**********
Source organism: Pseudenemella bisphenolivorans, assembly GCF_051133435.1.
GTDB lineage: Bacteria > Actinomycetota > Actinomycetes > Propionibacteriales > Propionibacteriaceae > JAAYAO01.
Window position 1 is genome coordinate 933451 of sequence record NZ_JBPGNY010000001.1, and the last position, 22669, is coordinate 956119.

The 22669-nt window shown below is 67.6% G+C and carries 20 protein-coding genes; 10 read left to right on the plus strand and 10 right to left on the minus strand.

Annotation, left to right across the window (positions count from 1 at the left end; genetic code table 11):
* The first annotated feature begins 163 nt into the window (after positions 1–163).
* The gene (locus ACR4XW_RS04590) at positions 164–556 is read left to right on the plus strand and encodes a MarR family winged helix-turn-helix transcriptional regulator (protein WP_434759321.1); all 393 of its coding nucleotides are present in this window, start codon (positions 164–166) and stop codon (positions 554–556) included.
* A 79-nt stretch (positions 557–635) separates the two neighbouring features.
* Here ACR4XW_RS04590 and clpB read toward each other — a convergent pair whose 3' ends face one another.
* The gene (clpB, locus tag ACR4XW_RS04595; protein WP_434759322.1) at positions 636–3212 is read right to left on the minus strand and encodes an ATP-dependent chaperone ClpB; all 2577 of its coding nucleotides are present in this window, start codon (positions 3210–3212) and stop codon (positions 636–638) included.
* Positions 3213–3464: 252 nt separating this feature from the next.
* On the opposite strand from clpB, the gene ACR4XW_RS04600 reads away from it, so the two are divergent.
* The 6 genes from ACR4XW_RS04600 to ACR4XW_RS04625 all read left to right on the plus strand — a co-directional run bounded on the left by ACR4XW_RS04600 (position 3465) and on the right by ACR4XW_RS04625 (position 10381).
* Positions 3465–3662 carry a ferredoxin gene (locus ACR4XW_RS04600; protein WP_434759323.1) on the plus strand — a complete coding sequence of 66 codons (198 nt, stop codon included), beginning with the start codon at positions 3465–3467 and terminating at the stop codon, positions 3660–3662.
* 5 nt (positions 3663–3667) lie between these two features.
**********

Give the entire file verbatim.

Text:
Source organism: Pseudenemella bisphenolivorans, assembly GCF_051133435.1.
GTDB lineage: Bacteria > Actinomycetota > Actinomycetes > Propionibacteriales > Propionibacteriaceae > JAAYAO01.
Window position 1 is genome coordinate 933451 of sequence record NZ_JBPGNY010000001.1, and the last position, 22669, is coordinate 956119.

The 22669-nt window shown below is 67.6% G+C and carries 20 protein-coding genes; 10 read left to right on the plus strand and 10 right to left on the minus strand.

Annotation, left to right across the window (positions count from 1 at the left end; genetic code table 11):
* The first annotated feature begins 163 nt into the window (after positions 1–163).
* The gene (locus ACR4XW_RS04590) at positions 164–556 is read left to right on the plus strand and encodes a MarR family winged helix-turn-helix transcriptional regulator (protein WP_434759321.1); all 393 of its coding nucleotides are present in this window, start codon (positions 164–166) and stop codon (positions 554–556) included.
* A 79-nt stretch (positions 557–635) separates the two neighbouring features.
* Here ACR4XW_RS04590 and clpB read toward each other — a convergent pair whose 3' ends face one another.
* The gene (clpB, locus tag ACR4XW_RS04595; protein WP_434759322.1) at positions 636–3212 is read right to left on the minus strand and encodes an ATP-dependent chaperone ClpB; all 2577 of its coding nucleotides are present in this window, start codon (positions 3210–3212) and stop codon (positions 636–638) included.
* Positions 3213–3464: 252 nt separating this feature from the next.
* On the opposite strand from clpB, the gene ACR4XW_RS04600 reads away from it, so the two are divergent.
* The 6 genes from ACR4XW_RS04600 to ACR4XW_RS04625 all read left to right on the plus strand — a co-directional run bounded on the left by ACR4XW_RS04600 (position 3465) and on the right by ACR4XW_RS04625 (position 10381).
* Positions 3465–3662 carry a ferredoxin gene (locus ACR4XW_RS04600; protein WP_434759323.1) on the plus strand — a complete coding sequence of 66 codons (198 nt, stop codon included), beginning with the start codon at positions 3465–3467 and terminating at the stop codon, positions 3660–3662.
* 5 nt (positions 3663–3667) lie between these two features.